That a college now led by someone who has so often claimed to be a defender of freedom of expression in higher education is rumoured to have capitulated to this aggressive movement is even more concerning.

We very much enjoyed our week at the college, were very warmly welcomed, including by the Provost, received many compliments from the staff and were not aware of any complaints or concerns being raised with us at the time. Yet now we hear it alleged that the college has “apologised” for hosting us!

We will be seeking urgent clarification. Whatever happens, we will continue to speak of Jesus Christ who was himself an “outsider” and by his words and actions demonstrated his commitment to reaching the marginalised, excluded and vulnerable so that they could discover true hope and everlasting love through him, even sacrificing his own life to do so.

Oxford University should continue to stand for free speech and free expression and allow its students to have the intellectual ability to decide whether they wish to attend external events, and to make up their own minds on what they hear.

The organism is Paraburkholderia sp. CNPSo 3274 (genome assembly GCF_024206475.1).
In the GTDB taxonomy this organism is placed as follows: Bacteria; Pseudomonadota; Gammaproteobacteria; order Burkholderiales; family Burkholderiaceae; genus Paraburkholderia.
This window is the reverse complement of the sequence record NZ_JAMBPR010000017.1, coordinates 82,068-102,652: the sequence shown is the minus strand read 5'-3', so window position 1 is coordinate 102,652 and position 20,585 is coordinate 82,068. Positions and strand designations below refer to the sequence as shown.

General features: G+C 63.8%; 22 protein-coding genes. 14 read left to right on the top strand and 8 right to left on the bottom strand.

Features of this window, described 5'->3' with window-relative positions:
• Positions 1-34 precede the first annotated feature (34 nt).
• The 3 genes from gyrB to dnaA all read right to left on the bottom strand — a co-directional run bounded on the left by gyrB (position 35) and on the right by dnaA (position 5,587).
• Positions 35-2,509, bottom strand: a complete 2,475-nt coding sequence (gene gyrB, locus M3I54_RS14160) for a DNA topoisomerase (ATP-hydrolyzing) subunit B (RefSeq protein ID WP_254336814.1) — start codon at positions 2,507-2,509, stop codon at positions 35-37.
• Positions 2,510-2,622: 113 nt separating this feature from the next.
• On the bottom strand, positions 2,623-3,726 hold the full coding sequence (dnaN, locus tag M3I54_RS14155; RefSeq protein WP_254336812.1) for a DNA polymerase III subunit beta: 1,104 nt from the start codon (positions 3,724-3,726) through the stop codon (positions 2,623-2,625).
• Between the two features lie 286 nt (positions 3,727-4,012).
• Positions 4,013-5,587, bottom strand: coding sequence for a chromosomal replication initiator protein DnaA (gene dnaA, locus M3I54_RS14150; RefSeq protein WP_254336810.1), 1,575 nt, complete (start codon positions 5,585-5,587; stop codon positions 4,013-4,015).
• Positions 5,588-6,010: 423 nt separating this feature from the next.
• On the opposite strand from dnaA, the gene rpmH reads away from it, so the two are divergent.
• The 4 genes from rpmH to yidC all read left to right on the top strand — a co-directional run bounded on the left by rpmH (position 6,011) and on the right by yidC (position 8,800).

None of the students who complained actually heard what was said in the seminars. Neither does the college know what was said. They appear just to want to shut down any discussion.

We had such a warm welcome from them and it is upsetting that no one called us about it, to hear our side.

There has been no support from the Chaplain of Worcester College Oxford, or from the Bishop of Oxford, or, indeed, from any clergy associated with the University. The Free Speech Union, however, has written an excellent letter to the Provost:

But it is curious that Worcester College Oxford will not host anyone whose values and policies conflict with their own values and policies, even during recess, when there are no vulnerable students around. The Roman Catholic Church holds some quite robust views on the nature of Islam, homosexuality, transgenderism, marriage, abortion and assisted dying. Would David Isaac veto a visit by Pope Francis, or apologise for allowing him anywhere near their ‘inclusive’ chapel?